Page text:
Why Writing is a Form of Personal Therapy
by: Dana Hui Lim
How do you deal with the loss of a loved one? How would you mourn for the loss of your family? Who do you talk to when you have been lost in the depths of madness so complete, that it took over your entire country? You can quote the figures: two million people, a quarter of the population fell victim to starvation or outright murder. The numbers are awful, but you know that only another survivor could possibly understand.
And they’re not talking.
Everyone I knew until I was 18 went through the same ordeal, and to an outsider it is like it never happened. You can sit down to dinner with my entire family, and by the time dessert is served you will be none the wiser. When we found each other amidst the ashes of the Khmer Rouge, we said virtually nothing about what we had been through. Even my brother Huor, who is never without a story, gave us only the barest outline. I was married for nine years and my ex-husband is also a Khmer Rouge survivor. We never spoke about what had happened to us before we came to Australia, so an entire decade of our lives was not gone or forgotten, just ignored.
How then to deal with the memories? I could continue to shy away from them as I had for 25 years, or I could drag them out and hold them up to the light, examine them one by one and pour them out onto the page for all to see. My family avoids dwelling on the past, and I don’t blame them for that in the least. I couldn’t let it lie though, and so I chose to talk to anyone who might listen. If no one wanted to hear then that would be okay; at least I would not leave it all bottled up inside me, scratching at the corners of my mind.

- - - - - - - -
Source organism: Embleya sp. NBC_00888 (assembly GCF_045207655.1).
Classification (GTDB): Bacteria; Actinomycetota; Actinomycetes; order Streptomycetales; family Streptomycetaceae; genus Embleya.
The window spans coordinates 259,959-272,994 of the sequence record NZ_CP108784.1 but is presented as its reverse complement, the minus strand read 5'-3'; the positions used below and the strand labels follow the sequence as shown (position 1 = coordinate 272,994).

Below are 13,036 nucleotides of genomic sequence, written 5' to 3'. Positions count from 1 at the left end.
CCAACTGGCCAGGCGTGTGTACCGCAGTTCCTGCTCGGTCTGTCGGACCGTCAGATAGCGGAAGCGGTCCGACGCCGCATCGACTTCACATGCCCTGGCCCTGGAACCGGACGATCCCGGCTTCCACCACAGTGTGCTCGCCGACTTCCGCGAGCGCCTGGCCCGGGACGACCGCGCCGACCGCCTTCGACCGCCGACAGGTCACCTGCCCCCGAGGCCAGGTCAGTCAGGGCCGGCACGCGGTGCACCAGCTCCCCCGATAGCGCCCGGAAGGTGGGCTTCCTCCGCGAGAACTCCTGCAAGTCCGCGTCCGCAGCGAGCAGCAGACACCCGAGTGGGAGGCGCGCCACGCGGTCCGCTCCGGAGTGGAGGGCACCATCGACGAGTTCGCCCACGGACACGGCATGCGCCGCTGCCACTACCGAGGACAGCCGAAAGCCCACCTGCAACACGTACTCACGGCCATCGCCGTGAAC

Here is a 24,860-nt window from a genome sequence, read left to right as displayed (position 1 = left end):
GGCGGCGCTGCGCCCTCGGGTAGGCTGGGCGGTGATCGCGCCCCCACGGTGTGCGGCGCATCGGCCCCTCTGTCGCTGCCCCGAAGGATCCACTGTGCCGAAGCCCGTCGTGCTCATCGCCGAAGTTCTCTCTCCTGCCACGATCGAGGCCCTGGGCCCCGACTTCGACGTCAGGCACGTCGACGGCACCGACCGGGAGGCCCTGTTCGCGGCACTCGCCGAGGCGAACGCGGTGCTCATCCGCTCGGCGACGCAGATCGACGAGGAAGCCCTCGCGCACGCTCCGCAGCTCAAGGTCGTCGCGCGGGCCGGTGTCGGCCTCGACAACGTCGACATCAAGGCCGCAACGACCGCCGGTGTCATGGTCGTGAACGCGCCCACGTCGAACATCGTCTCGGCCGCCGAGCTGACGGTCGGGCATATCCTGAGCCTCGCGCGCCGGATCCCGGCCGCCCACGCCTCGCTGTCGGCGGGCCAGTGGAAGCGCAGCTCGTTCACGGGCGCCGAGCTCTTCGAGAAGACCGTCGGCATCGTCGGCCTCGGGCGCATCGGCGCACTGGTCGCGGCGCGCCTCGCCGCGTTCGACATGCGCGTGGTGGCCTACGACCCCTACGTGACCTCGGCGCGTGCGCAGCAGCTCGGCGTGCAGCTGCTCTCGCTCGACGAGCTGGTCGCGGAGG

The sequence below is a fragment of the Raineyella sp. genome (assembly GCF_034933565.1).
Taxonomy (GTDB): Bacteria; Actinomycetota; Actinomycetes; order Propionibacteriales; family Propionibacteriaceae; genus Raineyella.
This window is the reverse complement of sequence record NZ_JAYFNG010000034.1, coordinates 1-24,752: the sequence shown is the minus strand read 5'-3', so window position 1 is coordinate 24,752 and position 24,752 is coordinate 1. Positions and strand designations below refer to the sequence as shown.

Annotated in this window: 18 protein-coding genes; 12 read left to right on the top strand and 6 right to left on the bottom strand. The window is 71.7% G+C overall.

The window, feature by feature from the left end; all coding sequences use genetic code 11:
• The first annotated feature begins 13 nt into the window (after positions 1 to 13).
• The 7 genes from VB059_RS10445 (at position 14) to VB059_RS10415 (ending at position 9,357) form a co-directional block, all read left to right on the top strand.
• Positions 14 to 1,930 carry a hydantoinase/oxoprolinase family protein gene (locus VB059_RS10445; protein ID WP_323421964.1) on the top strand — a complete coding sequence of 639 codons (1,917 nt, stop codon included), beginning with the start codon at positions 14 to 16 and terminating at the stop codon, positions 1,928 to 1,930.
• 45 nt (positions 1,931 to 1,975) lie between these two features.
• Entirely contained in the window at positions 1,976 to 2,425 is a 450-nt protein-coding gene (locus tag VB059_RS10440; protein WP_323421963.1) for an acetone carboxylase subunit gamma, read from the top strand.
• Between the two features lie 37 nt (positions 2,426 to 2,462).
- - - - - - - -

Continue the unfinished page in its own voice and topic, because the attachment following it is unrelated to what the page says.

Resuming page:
It was once dangerous for me to speak but I am free now, and in the act of writing I have been able to say things that I wanted to for years, for decades in fact. It was as if I was able to let loose a scream of outrage for what happened to me, my family, and for anyone else who has not had the means to voice their pain. I would like to be a catalyst for conversation and that may cause tears to be shed, but that is not so bad. Some things are worth crying over, some things should be cried over. Forgetting the past would just add insult to injury, particularly when it is your own.
I have to live with the images of my past now. They are out in the open and I have sorted through them far too thoroughly for them to be quietly shut away again. I think I am the better for having written my book, but only time will tell.
In 1969 the small Asian nation of Cambodia was under attack: first by US bombers as the Vietnam war spilled over the border, and then by the Khmer Rouge as they began their brutal reign of terror. Under the rule of Pol Pot, ordinary city folk were driven from their homes and banished to labour camps that eventually saw two million people die. Darkness descended and “Year Zero” had begun.
Mother and the Tiger is the story of one small girl, who struggled to survive one of the most ruthless regimes in human history. Six-year-old Hui Lim was trapped by the madness around her and cast into a seemingly endless nightmare. Her family was cursed as a member of a hated ethnic minority and targeted by the murderous Khmer Rouge. To survive where so many others died, Hui had to tap an inner strength that she never knew she possessed. Despite her youth she was determined to find her scattered family, no matter the odds.
Her memoir of that brutal regime proves that even amidst the blackest depths of human depravity, hope can endure.
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Genre – Memoir
Rating – PG13